1-20 of 66 items from 2013 « Prev | Next »
A new Japanese trailer for the hyper real animation Walking with Dinosaurs 3D has been released online, and you can check it out below....
The film is a narrative remake of the early noughties BBC series Walking with Dinosaurs and is directed by Barry Cook and Neil Nightingale, neither of whom have any experience with narrative features. The film stars Justin Long (New Girl), John Leguizamo (Kick-Ass 2), Charlie Rowe (The Boat That Rocked), Skyler Stone (Accepted) and Tiya Sircar (The Internship).
"During the Late Crustaceous period 70 million years ago, the Alexomis bird Alex narrates about three Pachurhinosaurus named Patchi, Scowler, and Juniper who grow from infants into adulthood. Alex has a symbiotic relationship with Pachyrhinosaurus. Patchi leads the herd in migrating, and they also encounter the predator Gorgon the Gorgosaurus."
Walking with Dinosaurs 3D will open in the U.K. on December 19th and in the U.S. on December 20th. »
- Gary Collinson
"This is the big one that I wanted to do." Now showing in theaters everywhere is the film About Time, the third film (following Love Actually and Pirate Radio) directed by screenwriter/filmmaker Richard Curtis who resides in England. I've thoroughly enjoyed his past scripts and have immense appreciation for About Time, and was lucky enough to catch up with Richard a few weeks ago for an interview about his latest film starring Domhnall Gleeson & Rachel McAdams. While there is a time travel element to it, our chat covered casting, writing & time travel as well as rumors that this is the last film he'll be directing anyway. Read on! Curtis' About Time began playing in Us theaters on November 1st, and opened in the UK on September 4th. The film is about a young man, played by the red-headed Domhnall Gleeson, who learns he can time travel and uses this »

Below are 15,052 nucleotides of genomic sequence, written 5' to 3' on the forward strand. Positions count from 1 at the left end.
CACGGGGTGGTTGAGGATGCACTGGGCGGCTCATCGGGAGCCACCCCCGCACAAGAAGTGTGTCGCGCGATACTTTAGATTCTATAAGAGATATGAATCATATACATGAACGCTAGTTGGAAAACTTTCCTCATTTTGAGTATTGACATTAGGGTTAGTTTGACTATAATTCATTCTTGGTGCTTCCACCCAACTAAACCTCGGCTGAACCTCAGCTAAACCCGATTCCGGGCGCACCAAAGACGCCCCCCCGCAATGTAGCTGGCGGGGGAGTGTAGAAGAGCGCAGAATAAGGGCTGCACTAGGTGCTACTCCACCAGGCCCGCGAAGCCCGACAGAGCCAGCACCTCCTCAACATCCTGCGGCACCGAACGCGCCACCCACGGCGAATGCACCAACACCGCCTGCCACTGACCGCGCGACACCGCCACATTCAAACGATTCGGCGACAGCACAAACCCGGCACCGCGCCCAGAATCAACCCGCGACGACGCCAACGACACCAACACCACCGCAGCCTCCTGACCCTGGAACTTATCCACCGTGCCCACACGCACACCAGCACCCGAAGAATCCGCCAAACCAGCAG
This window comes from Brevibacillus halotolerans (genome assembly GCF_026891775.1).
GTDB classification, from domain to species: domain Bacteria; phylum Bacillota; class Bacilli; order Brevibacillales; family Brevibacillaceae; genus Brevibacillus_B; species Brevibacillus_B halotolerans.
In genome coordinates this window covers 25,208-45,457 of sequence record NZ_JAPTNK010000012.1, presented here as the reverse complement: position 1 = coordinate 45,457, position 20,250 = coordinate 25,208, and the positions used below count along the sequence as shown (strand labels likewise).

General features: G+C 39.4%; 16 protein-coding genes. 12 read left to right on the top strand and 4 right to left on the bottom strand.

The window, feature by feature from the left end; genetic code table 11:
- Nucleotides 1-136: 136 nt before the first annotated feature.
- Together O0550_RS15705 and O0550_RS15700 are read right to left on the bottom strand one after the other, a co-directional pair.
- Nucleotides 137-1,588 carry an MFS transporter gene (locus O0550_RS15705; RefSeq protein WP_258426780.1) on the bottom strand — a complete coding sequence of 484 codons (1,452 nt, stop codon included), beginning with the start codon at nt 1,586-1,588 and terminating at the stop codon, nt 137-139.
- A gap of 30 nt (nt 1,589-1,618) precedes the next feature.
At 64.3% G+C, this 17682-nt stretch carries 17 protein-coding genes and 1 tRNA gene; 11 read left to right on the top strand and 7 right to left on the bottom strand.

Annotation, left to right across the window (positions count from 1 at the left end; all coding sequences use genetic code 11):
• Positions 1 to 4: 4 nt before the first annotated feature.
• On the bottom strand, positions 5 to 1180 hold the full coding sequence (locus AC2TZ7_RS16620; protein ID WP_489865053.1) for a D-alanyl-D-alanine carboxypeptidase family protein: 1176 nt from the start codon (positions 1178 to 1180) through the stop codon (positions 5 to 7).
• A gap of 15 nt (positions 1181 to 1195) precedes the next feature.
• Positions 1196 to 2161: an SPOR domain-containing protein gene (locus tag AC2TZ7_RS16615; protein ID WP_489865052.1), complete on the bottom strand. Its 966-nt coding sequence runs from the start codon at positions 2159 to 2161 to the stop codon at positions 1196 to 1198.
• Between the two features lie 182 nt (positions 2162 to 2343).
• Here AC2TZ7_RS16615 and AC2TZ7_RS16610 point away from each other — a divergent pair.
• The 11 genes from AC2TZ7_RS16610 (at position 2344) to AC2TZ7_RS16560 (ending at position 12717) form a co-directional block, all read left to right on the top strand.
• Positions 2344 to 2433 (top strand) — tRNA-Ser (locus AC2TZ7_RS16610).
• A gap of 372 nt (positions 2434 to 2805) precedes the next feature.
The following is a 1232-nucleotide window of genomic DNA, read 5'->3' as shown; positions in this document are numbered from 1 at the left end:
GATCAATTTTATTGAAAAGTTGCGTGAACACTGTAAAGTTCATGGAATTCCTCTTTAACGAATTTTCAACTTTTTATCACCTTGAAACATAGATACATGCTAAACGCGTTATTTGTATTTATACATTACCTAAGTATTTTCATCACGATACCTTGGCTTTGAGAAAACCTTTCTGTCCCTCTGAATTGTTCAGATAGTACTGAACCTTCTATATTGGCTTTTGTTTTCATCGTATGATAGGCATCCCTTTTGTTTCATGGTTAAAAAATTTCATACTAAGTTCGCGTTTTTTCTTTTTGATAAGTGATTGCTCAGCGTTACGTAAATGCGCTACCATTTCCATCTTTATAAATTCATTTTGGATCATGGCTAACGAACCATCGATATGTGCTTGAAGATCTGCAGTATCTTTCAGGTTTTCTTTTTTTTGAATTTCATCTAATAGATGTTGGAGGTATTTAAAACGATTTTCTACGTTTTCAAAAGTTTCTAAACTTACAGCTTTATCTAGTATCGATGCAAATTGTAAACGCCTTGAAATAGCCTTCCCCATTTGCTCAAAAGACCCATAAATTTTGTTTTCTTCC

- Alex Billington
“About Time” marks veteran British actor Bill Nighy’s fourth project with director Richard Curtis after partnering on “Pirate Radio,” “The Girl in the Café,” and “Love Actually” where Nighy was first introduced in a Curtis role as a washed-up rocker. In this moving and engaging comedy, Nighy plays a father who can travel through time [...]
- Sheila Roberts
Time to make another trip to movie “rom-com” land once more. Now let’s keep a stiff upper lip, since it’s set in jolly ole’ England, which as Roger Miller’s song says “swing like a pendulum do”! Okay, what are they offering across the pond? Seems they’ve tossed a big dollop of fantasy into the mix, namely time travel! Well that’s been used before in an effort to get couples together, from the McFly saga to Time After Time and Kate And Leopold. What if I tell you this new flick is from Richard Curtis the droll, witty writer behind Notting Hill and Four Weddings And A Funeral. Oh, and this is his third directorial effort after Pirate Radio and the cult classic Love Actually. Hopefully that will pique your interest. Enough background info, let’s talk about his latest. Hey, it’s About Time.